The Landscape of Liturgy: The Prophet Amos, Fury and Haikus


Pilgrims is following the Narrative Lectionary right now and one of the texts in the fall was Amos 1:1-2, 5:14-15, 21-24. In my sermon, I focused on Amos' fury about the people disconnecting righteousness with their liturgy. Amos, speaking on behalf of God, hates the hypocrisy he sees with the people's liturgy and ritual actions. 

In our service, I invited people to write their own haikus based on what makes them furious when they look out into the world. 

Here's how I set it up: 

Excerpt from my sermon: 

Amos walked into Bethel and stood in the Tradition—and awakened people from their religious coma using God-talk, unmasking their use of worship and ritual.

Amos proclaimed “Remember not the former things nor consider the things of old. Behold I am doing a new thing.”

This was the new things of old.

Throughout the Book of Amos, the prophet asked in-your-face questions to God’s people, turning their assumptions Upside Down:

What if Israel is just like the other nations? What is Israel, the nation, isn’t alive at all, but dead?What if Passover happened again but Israel is the first-born of Egypt? What if the Day of Yahweh turns out to be the night of Yahweh?

Amos had to disrupt that familiar God language with the heavy reminder of their vocation as God’s people--Seek good, not evil that you may live. Hate evil, love good, and establish justice at the city gate.

Amos connected the ancient purpose of God’s people with a radical critique of their worship and rituals:

I hate, I reject your festivals;
    I don’t enjoy your joyous assemblies.
 If you bring me your entirely burned offerings and gifts of food—
        I won’t be pleased;
    I won’t even look at your offerings of well-fed animals.
Take away the noise of your songs;
        I won’t listen to the melody of your harps.

As Amos’ saw things, the people had been gathering for liturgy that had nothing to do with God’s covenant of liberation. Amos proclaimed that Israel’s worship was a sham.

True worship, said Amos, shows a real relationship with God that will transform a community’s relationship with Creation, the land and its people, a transformation towards liberation.

Worship must guide Israel in the constant work of doing good, building right relationships, doing justice, fulfilling obligations to care for self and Creation and God, loving God, loving self, loving neighbor.

Worship, Amos unleashed, must proclaim righteousness and justice; righteousness being right and equitable relationships no matter the social differences. Justice being concrete actions that a community takes to correct injustice and create righteousness.

Since justice and righteousness must permeate all of life, justice and righteousness must be at the center of Israel’s worship.

Worship and justice must be in harmony with each other Amos prophetically declares, in order that the work of justice be part of the people, like a heartbeat, like the rhythm of our collective breath, like water of a rushing river filling a dry riverbed in the desert.

Amos was fed up, he couldn’t take the kingship of Jeroboam II and the kingdom’s religious elite anymore. With poetic, liturgical language, Amos turned Israel’s God-talk, assumptions, religious structures upside down to cut through the crap and restore Israel to their task of loving neighbor, loving God, loving self.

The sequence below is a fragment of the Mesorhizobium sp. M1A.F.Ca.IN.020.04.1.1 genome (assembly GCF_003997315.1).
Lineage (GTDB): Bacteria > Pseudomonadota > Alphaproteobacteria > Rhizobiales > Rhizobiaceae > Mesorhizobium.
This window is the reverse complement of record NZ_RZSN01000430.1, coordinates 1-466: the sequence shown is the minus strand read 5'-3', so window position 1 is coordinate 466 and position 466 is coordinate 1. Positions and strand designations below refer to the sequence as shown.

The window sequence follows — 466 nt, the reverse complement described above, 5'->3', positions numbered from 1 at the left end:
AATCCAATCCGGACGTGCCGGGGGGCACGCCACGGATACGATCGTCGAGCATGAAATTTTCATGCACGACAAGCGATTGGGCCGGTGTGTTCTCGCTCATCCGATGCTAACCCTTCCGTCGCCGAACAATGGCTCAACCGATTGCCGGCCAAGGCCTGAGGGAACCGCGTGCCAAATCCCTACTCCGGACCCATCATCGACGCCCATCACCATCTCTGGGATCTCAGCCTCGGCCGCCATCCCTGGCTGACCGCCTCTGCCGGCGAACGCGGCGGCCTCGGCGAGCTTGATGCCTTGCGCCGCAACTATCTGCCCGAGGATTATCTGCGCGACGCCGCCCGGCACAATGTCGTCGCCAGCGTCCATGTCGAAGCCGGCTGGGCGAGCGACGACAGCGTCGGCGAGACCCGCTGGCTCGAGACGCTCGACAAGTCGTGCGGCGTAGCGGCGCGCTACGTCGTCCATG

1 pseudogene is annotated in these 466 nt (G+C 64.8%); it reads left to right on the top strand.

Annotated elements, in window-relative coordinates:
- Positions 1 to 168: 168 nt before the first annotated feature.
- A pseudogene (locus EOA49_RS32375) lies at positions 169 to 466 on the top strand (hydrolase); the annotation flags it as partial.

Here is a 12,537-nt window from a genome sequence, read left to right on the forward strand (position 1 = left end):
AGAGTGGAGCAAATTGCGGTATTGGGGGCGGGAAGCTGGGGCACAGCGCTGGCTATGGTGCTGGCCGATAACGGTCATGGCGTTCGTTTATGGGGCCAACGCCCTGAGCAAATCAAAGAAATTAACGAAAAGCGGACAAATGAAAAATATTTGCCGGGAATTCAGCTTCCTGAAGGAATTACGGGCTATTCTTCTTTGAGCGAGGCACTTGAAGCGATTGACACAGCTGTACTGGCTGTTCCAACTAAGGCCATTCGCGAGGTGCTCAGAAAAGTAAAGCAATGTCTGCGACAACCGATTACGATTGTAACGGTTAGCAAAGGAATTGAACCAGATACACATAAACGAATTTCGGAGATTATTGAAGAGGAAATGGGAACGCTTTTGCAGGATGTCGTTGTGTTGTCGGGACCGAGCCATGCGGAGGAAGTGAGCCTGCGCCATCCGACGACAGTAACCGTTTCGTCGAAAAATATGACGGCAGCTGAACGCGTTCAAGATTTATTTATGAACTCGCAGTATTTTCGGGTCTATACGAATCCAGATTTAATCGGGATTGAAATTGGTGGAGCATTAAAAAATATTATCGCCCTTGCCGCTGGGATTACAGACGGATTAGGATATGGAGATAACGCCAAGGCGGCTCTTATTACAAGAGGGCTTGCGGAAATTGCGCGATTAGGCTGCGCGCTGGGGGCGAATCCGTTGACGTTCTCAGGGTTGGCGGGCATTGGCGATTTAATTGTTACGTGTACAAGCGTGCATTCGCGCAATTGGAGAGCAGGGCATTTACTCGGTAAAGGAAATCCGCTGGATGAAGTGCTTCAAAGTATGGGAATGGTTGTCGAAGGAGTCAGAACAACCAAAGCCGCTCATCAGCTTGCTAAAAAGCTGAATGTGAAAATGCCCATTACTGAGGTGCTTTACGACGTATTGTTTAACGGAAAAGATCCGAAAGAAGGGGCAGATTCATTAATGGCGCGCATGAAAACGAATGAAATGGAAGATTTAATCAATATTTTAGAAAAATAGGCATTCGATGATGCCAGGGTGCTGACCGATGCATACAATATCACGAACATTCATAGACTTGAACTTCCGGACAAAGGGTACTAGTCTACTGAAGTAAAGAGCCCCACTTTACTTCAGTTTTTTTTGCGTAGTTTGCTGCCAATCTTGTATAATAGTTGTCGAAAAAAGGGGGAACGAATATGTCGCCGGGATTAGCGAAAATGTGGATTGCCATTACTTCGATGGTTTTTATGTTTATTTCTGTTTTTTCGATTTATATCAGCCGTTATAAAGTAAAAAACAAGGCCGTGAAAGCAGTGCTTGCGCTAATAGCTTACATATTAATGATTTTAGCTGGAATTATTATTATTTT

What can’t you take anymore?

Amos was a shepherd and a farmer whose vocation called him to observe the landscape around him.

When you look around, what  you are furious about? What injustices make your lifeblood boil?

What structures around you are a total sham, violate the call to love self, Creation, and neighbor?

What needs turned upside down? Is it that someone can have a history of violence, buy a gun, walk into a church and kill almost 30 people?

Is it that the weather is below freezing and we have neighbors in our city who are sleeping outside? Is it because we live in a city that is full of noise and people and stimulation and we can still feel lonely?

Is it that we have young people who are Dreamers and now fear deportation?

Is it that every day we can read the news and a man in power is accused of assault and people are bewildered that he must be held accountable?

Here’s your chance to cut through the crap using poetic liturgical language like Amos.

Here’s an invitation to connect our liturgical life with the prophetic act of calling for justice.

Invitation to Respond: 

I invited to folks to write haikus based on their own fury. 

We were still in the same set-up as we were in the week prior---all sitting up front in our two pew sections that face each other. 

We've invited people to write haikus in worship before. This wasn't a new thing.

One thing that was new was playing a djembe in between haikus. 

I gave people a few minutes to write while Rachel drummed on her djembe. 

                    Haiku on the prompt--what makes you furious. 

                    Haiku on the prompt--what makes you furious. 

I invited anyone to come up and share their haiku. 

After that first person shared, Rachel started up on the djembe with a simple beat. Rinse and repeat.

Several new people came up and shared which is always thrilling that at a first time at Pilgrims, people felt comfortable to stand in front of a new community and share their just created haiku. 

In our reflection, we thought the djembe made a big difference. Rachel's drumming filled the space in-between and kept the energy of the ritual action going rather than hearing haiku and silence/dead-space/wait for next person. Rachel's drumming created a thread--and the drumming always sounds like a heartbeat.